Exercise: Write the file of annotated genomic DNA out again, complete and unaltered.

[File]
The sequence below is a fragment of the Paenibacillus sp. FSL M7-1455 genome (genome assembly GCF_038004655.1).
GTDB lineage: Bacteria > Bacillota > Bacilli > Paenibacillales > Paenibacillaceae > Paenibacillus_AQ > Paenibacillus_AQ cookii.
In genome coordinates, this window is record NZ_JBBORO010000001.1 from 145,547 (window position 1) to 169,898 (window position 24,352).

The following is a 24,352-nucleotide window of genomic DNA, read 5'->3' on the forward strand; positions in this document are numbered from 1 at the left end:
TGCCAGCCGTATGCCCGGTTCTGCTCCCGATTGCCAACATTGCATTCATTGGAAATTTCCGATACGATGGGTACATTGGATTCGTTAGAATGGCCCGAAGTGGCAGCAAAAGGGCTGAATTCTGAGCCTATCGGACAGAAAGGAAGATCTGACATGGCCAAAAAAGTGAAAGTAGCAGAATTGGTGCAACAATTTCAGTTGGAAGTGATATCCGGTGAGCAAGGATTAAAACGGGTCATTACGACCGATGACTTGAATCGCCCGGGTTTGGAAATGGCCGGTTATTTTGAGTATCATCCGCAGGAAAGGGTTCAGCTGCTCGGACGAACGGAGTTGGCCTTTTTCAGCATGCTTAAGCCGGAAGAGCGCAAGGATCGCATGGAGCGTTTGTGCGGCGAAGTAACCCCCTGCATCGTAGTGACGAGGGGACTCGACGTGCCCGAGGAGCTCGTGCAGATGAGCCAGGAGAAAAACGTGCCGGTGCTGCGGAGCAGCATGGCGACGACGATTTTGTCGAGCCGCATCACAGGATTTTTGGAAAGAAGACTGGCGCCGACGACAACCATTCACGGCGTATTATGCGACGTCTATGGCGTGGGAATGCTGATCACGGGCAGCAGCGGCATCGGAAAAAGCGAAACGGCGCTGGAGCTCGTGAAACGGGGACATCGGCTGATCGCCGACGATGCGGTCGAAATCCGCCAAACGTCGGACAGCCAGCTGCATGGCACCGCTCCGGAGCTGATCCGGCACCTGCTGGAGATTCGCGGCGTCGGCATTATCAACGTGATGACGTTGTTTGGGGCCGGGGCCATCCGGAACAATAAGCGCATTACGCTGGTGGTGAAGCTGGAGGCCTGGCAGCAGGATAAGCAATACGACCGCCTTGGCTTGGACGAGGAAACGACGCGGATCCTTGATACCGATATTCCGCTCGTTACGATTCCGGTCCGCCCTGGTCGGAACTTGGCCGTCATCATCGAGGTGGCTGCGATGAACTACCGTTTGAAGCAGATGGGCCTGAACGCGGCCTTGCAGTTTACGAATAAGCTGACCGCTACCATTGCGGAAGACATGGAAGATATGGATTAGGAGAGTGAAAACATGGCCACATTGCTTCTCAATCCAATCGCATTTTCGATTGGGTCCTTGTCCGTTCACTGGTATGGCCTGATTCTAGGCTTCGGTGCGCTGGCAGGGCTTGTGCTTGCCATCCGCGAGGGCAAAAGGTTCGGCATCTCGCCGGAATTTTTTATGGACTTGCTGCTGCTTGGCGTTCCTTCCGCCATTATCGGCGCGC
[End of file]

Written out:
The sequence below is a fragment of the Paenibacillus sp. FSL M7-1455 genome (genome assembly GCF_038004655.1).
GTDB lineage: Bacteria > Bacillota > Bacilli > Paenibacillales > Paenibacillaceae > Paenibacillus_AQ > Paenibacillus_AQ cookii.
In genome coordinates, this window is record NZ_JBBORO010000001.1 from 145,547 (window position 1) to 169,898 (window position 24,352).

The following is a 24,352-nucleotide window of genomic DNA, read 5'->3' on the forward strand; positions in this document are numbered from 1 at the left end:
TGCCAGCCGTATGCCCGGTTCTGCTCCCGATTGCCAACATTGCATTCATTGGAAATTTCCGATACGATGGGTACATTGGATTCGTTAGAATGGCCCGAAGTGGCAGCAAAAGGGCTGAATTCTGAGCCTATCGGACAGAAAGGAAGATCTGACATGGCCAAAAAAGTGAAAGTAGCAGAATTGGTGCAACAATTTCAGTTGGAAGTGATATCCGGTGAGCAAGGATTAAAACGGGTCATTACGACCGATGACTTGAATCGCCCGGGTTTGGAAATGGCCGGTTATTTTGAGTATCATCCGCAGGAAAGGGTTCAGCTGCTCGGACGAACGGAGTTGGCCTTTTTCAGCATGCTTAAGCCGGAAGAGCGCAAGGATCGCATGGAGCGTTTGTGCGGCGAAGTAACCCCCTGCATCGTAGTGACGAGGGGACTCGACGTGCCCGAGGAGCTCGTGCAGATGAGCCAGGAGAAAAACGTGCCGGTGCTGCGGAGCAGCATGGCGACGACGATTTTGTCGAGCCGCATCACAGGATTTTTGGAAAGAAGACTGGCGCCGACGACAACCATTCACGGCGTATTATGCGACGTCTATGGCGTGGGAATGCTGATCACGGGCAGCAGCGGCATCGGAAAAAGCGAAACGGCGCTGGAGCTCGTGAAACGGGGACATCGGCTGATCGCCGACGATGCGGTCGAAATCCGCCAAACGTCGGACAGCCAGCTGCATGGCACCGCTCCGGAGCTGATCCGGCACCTGCTGGAGATTCGCGGCGTCGGCATTATCAACGTGATGACGTTGTTTGGGGCCGGGGCCATCCGGAACAATAAGCGCATTACGCTGGTGGTGAAGCTGGAGGCCTGGCAGCAGGATAAGCAATACGACCGCCTTGGCTTGGACGAGGAAACGACGCGGATCCTTGATACCGATATTCCGCTCGTTACGATTCCGGTCCGCCCTGGTCGGAACTTGGCCGTCATCATCGAGGTGGCTGCGATGAACTACCGTTTGAAGCAGATGGGCCTGAACGCGGCCTTGCAGTTTACGAATAAGCTGACCGCTACCATTGCGGAAGACATGGAAGATATGGATTAGGAGAGTGAAAACATGGCCACATTGCTTCTCAATCCAATCGCATTTTCGATTGGGTCCTTGTCCGTTCACTGGTATGGCCTGATTCTAGGCTTCGGTGCGCTGGCAGGGCTTGTGCTTGCCATCCGCGAGGGCAAAAGGTTCGGCATCTCGCCGGAATTTTTTATGGACTTGCTGCTGCTTGGCGTTCCTTCCGCCATTATCGGCGCGC